Head Start in NY county shuts down, workers left hanging

By Jim Watson
February 26, 2024

BETHEL, N.Y. — Children enrolled in the Head Start program and their families in Sullivan County, 90 miles north of New York City, took a big hit Feb. 2. I work as a bus driver transporting some of these children.

As the drivers and teachers who ride the school buses for this federally funded child care and educational program settled the 2- to 5-year-old children into their seats for the bus ride home, our cellphones lit up with a message from the countywide program administrators. “Due to unforeseen circumstances, we are closed until further notice,” it said. The shutdown left 349 children, 83 full-time staff and 11 part-time workers hanging.

Not surprisingly, the shutdown has given rise to all kinds of rumors about fiscal impropriety. It took days before some information was forthcoming from Washington. A spokesperson for the federal Administration for Children and Families told the media, “As a result of fiscal mismanagement, the organization does not have sufficient federal funding remaining to continue operating their Head Start and Early Head Start program.”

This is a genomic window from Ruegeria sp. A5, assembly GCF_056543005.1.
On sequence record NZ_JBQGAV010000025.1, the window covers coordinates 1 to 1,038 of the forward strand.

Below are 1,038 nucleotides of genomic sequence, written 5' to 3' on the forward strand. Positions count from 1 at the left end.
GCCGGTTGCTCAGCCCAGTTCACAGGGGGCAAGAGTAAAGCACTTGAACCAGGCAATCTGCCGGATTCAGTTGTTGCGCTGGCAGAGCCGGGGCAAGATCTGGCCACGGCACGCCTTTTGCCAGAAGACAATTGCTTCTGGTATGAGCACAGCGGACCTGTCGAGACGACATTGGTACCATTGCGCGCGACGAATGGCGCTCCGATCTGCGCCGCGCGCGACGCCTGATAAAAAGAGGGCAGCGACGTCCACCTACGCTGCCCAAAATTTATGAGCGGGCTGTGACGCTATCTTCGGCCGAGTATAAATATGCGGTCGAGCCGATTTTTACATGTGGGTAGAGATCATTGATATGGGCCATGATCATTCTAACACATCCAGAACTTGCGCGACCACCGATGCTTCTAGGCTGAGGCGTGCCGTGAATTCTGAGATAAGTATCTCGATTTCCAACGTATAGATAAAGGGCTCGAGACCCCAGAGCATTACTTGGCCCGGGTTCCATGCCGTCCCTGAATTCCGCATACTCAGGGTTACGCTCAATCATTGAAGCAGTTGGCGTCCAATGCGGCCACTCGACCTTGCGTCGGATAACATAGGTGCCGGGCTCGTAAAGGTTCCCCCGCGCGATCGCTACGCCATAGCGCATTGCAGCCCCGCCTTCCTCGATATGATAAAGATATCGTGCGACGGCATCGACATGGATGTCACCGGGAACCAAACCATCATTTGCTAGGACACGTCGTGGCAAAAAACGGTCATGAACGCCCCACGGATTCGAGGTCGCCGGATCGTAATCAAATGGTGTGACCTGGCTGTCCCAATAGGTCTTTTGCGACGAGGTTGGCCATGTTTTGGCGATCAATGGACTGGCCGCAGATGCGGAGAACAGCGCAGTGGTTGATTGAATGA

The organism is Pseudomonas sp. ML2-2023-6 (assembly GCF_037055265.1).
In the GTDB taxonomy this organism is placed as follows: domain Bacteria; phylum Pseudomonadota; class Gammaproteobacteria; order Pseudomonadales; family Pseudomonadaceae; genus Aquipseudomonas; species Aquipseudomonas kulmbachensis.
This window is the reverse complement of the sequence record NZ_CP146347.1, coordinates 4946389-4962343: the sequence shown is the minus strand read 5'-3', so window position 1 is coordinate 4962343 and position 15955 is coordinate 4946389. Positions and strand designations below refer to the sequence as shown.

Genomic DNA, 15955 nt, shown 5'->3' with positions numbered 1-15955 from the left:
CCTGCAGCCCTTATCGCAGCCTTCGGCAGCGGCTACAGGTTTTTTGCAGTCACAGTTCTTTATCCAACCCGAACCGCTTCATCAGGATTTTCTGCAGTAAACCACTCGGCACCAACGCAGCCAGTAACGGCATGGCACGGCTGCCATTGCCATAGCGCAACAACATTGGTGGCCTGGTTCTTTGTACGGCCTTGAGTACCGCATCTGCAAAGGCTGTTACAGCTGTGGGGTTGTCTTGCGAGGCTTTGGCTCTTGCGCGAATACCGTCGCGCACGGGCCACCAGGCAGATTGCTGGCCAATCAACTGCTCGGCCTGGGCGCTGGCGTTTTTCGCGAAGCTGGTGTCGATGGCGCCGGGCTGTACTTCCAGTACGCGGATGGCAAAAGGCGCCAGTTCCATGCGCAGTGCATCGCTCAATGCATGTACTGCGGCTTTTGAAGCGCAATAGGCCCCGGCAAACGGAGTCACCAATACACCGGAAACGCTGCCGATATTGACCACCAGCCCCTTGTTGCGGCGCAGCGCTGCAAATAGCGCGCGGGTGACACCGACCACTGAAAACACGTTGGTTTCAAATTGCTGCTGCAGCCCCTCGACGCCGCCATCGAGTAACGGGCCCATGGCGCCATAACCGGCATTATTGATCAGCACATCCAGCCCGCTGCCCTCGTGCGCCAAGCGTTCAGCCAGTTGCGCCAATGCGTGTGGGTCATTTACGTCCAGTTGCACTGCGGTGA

The families whose children participate in Head Start in this seasonal resort center are entirely working class.

Many of the children are in single parent homes, including single grandparents with more than one child in the household. The child care aspect of Head Start has been essential for the working parents who have jobs. Many families using this program can’t afford their own car in a largely rural county, which is now known primarily for its dairy farms and the Woodstock Music & Arts Festival held here 55 years ago. Public transportation is minimal.

The ruling rich are trying to transform the area into profit-generating casinos, racetracks and havens for middle-class refugees from the city. This has led landlords here to jack up rents and to the development of a residential construction boom.

The Head Start office in Washington says it will organize to “transition” to another service provider. In the meantime, working families and former employees are left in the lurch.